Downtown shoppers, hotel guests steer clear of 'frustrating' protest

Ottawa police are advising drivers and pedestrians to avoid the core on Saturday as protesters stream onto Parliament Hill for a protest against COVID-19 mandates.

'I am absolutely not going out,' says one downtown resident

'I think there are better things to put your energies in right now,' downtown Ottawa resident Ann Cameron said of this weekend's truck convoy. (CBC)

Ann Cameron was out doing errands earlier than normal Friday afternoon in anticipation of staying home this weekend — and she was not happy about it. 

"I see the forces are already accumulating," Cameron said, referring to the people streaming into Ottawa ahead of Saturday's noon-hour rally on Parliament Hill.

They're expected to protest the federal rule requiring border-crossing commercial haulers to be double-vaccinated against COVID-19, plus other pandemic mandates. 

Cameron, who lives downtown, said she was grocery shopping early, picking up a prescription she typically grabs on Sunday and dropping off a library book because some branches will be closed.

She's also cancelled plans to see her grandchildren.

"I am frustrated," she said. "I have been around a long time, and this is a blight. But we all have to get through it and we have to get through it for each other, not just for ourselves."

"I am absolutely not going out," she added.

People wave flags and hold signs as a truck convoy protesting COVID-19 mandates makes its way through downtown Ottawa on Jan. 28, 2022. (Ivanoh Demers/Radio-Canada)

'Going to be a parking lot'

The Ottawa Police Service (OPS) has warned intense downtown gridlock could result from the truck convoy and "parallel demonstrators" with unclear intentions. 

Chief Peter Sloly said the force has been in contact with the main convoy's organizers and that OPS has "great faith and confidence" that most demonstrators will behave peacefully.

But Sloly said Friday morning there were also "social media actors locally, nationally and [internationally]" who may or may not be in Ottawa but "are nonetheless inciting hate, violence and in some cases criminality to take place in our city."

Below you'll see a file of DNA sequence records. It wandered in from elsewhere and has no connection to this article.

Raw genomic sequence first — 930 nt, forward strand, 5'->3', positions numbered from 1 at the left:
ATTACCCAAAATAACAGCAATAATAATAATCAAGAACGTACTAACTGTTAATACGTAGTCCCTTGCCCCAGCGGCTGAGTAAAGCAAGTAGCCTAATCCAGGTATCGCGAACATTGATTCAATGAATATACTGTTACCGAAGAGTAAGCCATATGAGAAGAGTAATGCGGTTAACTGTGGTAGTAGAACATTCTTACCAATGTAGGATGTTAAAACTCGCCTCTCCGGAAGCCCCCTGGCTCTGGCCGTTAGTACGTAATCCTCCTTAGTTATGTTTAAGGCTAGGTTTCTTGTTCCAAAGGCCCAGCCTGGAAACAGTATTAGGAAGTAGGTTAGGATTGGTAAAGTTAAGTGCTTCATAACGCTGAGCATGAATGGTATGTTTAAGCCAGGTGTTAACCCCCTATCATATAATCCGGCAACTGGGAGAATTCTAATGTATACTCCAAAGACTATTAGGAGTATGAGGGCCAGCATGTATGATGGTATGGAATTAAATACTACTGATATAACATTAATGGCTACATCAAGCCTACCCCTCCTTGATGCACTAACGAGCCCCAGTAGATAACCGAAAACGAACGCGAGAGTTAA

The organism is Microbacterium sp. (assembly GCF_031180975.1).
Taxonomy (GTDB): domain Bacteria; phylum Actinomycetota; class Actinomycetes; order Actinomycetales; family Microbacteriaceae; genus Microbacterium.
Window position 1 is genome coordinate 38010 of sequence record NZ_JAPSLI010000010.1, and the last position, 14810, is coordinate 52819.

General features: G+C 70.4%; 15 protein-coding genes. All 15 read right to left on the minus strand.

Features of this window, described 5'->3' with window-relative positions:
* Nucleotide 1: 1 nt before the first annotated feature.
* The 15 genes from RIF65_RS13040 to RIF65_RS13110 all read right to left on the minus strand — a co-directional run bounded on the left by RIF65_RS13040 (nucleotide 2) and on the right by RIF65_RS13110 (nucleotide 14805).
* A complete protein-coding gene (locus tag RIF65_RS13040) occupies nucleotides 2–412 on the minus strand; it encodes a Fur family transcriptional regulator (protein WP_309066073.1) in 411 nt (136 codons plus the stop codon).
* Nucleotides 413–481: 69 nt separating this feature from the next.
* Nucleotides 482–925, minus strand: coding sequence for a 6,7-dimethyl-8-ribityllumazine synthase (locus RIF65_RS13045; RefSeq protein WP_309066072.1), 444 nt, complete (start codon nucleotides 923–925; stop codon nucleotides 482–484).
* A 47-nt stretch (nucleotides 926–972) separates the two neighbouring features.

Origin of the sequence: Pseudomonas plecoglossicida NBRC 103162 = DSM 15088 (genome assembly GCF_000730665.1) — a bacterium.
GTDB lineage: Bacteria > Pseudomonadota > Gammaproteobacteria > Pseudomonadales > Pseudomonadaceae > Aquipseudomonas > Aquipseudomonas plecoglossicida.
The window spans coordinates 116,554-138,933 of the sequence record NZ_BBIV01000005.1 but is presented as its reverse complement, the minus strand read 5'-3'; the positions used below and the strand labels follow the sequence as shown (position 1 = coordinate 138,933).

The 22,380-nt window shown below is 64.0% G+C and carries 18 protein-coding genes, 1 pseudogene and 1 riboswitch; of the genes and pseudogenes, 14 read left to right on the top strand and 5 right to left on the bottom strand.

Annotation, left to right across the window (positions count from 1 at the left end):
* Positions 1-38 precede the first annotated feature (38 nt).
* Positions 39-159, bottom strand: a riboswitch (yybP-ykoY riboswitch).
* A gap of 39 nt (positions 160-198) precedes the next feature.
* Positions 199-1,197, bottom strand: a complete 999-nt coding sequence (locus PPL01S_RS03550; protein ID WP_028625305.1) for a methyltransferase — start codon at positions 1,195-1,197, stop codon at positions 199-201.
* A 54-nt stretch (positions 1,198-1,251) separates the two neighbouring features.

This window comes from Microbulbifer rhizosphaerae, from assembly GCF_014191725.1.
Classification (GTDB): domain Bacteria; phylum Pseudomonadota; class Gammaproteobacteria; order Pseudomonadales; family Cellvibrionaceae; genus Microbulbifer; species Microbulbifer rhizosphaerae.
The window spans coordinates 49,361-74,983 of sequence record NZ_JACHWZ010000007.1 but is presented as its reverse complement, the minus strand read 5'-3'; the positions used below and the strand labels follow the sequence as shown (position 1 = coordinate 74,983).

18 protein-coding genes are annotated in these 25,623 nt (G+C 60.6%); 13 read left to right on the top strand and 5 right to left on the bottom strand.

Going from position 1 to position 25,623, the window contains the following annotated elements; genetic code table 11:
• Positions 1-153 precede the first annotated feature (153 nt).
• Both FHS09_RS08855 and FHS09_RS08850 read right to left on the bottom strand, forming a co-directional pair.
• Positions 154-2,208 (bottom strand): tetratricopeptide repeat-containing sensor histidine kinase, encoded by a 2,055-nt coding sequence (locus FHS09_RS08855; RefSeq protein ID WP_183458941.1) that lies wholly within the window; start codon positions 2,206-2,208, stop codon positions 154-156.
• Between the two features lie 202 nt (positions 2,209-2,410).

Drivers and pedestrians are asked to avoid Parliament Hill and nearby blocks unless it's absolutely necessary to travel there.

"The downtown core of Ottawa is going to be a parking lot," said Ontario Provincial Police acting Sgt. Tylor Copeland of the rally, which police said did not have a permit as of Friday morning.

Cancelled hotel stays

Hotel guests have cancelled bookings amid concern they won't be able to get around downtown or find their way to their lodgings, said Steve Ball, president of the Ottawa Gatineau Hotel Association.

"[It's] frustrating," he said of the protest coming on top of existing pandemic pressures. 

"We are the hardest hit industry. We're going to be the longest to recover. We understand the right to protest ... but this is just another shot, [another] impact on business."

Steve Ball is the president of the Ottawa Gatineau Hotel Association and says while some hotels may have picked up 'protester business,' a normal winter weekend would have still been preferable. (Ashley Burke/CBC News)

Hotels have picked up some "protester business," Ball said, plus "people that just want to be in town to see how this shakes out."

But it's "not so much that we wouldn't rather just have a regular Winterlude weekend," he added.

Porta-potty planning

The logistics of accommodating the crowds — including providing public facilities for people to relieve themselves — came up during Friday's police briefing.

Kim Ayotte, the City of Ottawa's general manager of emergency services, said the city was assessing how many Porta-potties might be needed, and information suggested convoy organizers have ordered some too.

"Now we're competing with them with regards to access," Ayotte said. 

By Friday evening, the city's emergency control centre reported 15 portable toilets would be installed on Queen Elizabeth Drive under the Laurier Avenue W. overpass. 

When asked if hotels will grant access to their bathrooms, Ball said he thinks industry members will first take the pulse of the situation.

"If it's peaceful and orderly and people are respectful and people are behaving, we're in the business of servicing the public — I can't imagine that that option may not be available," he said.

"If it looks like the capital is being stormed, I suspect not just hotels, but other businesses, will close and lock the doors in the hope that they're safe and secure."

'Wait it out'

Like Cameron, fellow downtown shopper Cassidy Baker said she'd probably stay home, too.

"It cancels any weekend plans, but I mean, I'd rather not get stuck away from home," the Quebec resident said.

While Cameron was worried the protests could escalate into violence, another shopper, Manoj Patel, didn't share those concerns.

"It's been fairly well behaved as far as I could see," Patel said.

"But we're just going to wait it out and see how it turns out."


Guy Quenneville

Reporter at CBC Ottawa, originally from Cornwall, Ont.

Story tips? Email me at or DM me @gqinott on Twitter.

With files from Raffy Boudjikanian and Robyn Miller